To obtain silvery beads, they used molten tin or amalgam, and golden beads were made with a low concentration solution of ferrous sulphate. More expensive beads were made of a solution of gold chloride, but there were also beads cast of pure precious metal, decorated with enamel and small stones.

For many years, Venice remained the centre of bead production. The secrets of the Venetian glass-blowers were strictly guarded. But in the 18th century, beads were also made in Bohemia. Venetian artisans used soda to manufacture glass, whereas in Bohemiam they used potash. Beads were cold processed, this is when they began to apply edges to the Bohemian beads. Mikhail Lomonosov tried to organize beads production in Russia. But the empire
Empire (fr. empire – imperial) is the style of the late classicism in architecture, applied art and painting. It was popular during the first three decades of the 19th century.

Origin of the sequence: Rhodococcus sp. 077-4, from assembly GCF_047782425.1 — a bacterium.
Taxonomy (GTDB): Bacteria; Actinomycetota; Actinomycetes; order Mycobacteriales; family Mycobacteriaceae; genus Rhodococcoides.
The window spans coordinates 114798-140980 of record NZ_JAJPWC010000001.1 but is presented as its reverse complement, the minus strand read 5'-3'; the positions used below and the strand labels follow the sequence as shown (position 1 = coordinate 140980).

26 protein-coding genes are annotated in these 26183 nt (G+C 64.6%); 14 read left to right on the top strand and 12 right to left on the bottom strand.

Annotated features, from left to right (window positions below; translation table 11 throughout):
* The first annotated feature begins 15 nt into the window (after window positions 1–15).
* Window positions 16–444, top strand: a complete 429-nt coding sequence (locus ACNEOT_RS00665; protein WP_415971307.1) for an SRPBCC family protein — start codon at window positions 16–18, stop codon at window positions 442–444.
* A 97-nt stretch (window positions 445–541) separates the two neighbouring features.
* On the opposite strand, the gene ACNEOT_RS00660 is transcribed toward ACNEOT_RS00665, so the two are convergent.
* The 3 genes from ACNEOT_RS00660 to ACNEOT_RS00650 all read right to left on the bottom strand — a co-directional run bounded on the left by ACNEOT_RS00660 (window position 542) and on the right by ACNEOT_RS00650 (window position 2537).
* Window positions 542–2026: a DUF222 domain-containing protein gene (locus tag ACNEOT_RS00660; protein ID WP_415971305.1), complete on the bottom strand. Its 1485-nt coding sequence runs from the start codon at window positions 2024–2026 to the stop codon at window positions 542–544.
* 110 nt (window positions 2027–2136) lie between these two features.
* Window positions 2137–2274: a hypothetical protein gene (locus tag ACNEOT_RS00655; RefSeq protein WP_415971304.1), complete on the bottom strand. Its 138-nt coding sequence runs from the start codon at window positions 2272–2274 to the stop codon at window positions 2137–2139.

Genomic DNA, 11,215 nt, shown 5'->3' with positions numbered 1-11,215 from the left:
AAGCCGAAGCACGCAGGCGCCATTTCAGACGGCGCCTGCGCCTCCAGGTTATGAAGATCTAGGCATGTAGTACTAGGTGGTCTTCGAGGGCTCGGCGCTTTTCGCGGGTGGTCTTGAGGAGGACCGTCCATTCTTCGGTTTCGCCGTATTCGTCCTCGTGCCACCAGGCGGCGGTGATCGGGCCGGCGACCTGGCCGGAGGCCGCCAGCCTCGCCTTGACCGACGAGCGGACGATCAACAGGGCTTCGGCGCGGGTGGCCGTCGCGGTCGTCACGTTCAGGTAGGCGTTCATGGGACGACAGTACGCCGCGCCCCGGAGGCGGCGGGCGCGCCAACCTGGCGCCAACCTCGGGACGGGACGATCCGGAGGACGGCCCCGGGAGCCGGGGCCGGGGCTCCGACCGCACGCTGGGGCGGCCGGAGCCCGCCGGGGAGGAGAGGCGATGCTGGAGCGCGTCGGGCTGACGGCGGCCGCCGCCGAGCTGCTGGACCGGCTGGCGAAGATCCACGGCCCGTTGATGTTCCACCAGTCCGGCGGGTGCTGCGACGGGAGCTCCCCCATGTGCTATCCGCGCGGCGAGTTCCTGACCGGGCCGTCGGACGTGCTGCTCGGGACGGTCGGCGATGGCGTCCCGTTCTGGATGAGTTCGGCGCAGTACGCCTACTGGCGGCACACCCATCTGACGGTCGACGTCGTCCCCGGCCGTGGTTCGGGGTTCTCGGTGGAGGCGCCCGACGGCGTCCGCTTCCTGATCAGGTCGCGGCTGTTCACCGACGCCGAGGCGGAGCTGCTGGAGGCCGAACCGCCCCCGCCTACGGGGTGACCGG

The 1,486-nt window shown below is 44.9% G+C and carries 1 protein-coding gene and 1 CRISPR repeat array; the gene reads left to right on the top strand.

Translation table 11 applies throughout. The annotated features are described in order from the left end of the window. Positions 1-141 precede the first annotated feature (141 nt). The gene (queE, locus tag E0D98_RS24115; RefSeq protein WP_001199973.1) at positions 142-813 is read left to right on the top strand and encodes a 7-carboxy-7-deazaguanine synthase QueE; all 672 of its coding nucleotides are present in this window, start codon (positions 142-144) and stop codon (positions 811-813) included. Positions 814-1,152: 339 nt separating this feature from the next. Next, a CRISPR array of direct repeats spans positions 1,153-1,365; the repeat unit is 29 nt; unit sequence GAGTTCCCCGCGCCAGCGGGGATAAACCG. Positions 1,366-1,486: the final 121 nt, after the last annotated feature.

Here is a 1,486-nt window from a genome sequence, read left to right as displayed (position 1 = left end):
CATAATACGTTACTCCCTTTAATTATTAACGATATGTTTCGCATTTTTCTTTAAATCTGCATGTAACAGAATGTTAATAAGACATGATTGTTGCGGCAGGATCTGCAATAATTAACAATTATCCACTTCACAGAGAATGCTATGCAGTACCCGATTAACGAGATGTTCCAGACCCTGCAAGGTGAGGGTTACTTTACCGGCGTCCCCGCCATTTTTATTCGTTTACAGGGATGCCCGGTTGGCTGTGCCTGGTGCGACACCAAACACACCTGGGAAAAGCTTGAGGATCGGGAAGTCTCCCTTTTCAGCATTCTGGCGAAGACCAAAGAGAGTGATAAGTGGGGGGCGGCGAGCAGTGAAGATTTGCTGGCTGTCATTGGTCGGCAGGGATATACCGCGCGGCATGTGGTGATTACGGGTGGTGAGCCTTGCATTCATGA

It is characterized by the craving for monumentality and greatness: so that it immediately becomes clear to everyone that the emperor’s power is almost limitless! The Empire style arose in France during the reign of Napoleon, later it was replaced by the eclectic art movements currents and then itfound its revival in ... the Soviet Union. Read more
produced mainly "old ladies' beads" — rather large beads used to embroider peasant costumes. Aristocrats bought small beads, which they imported especially much after 1812.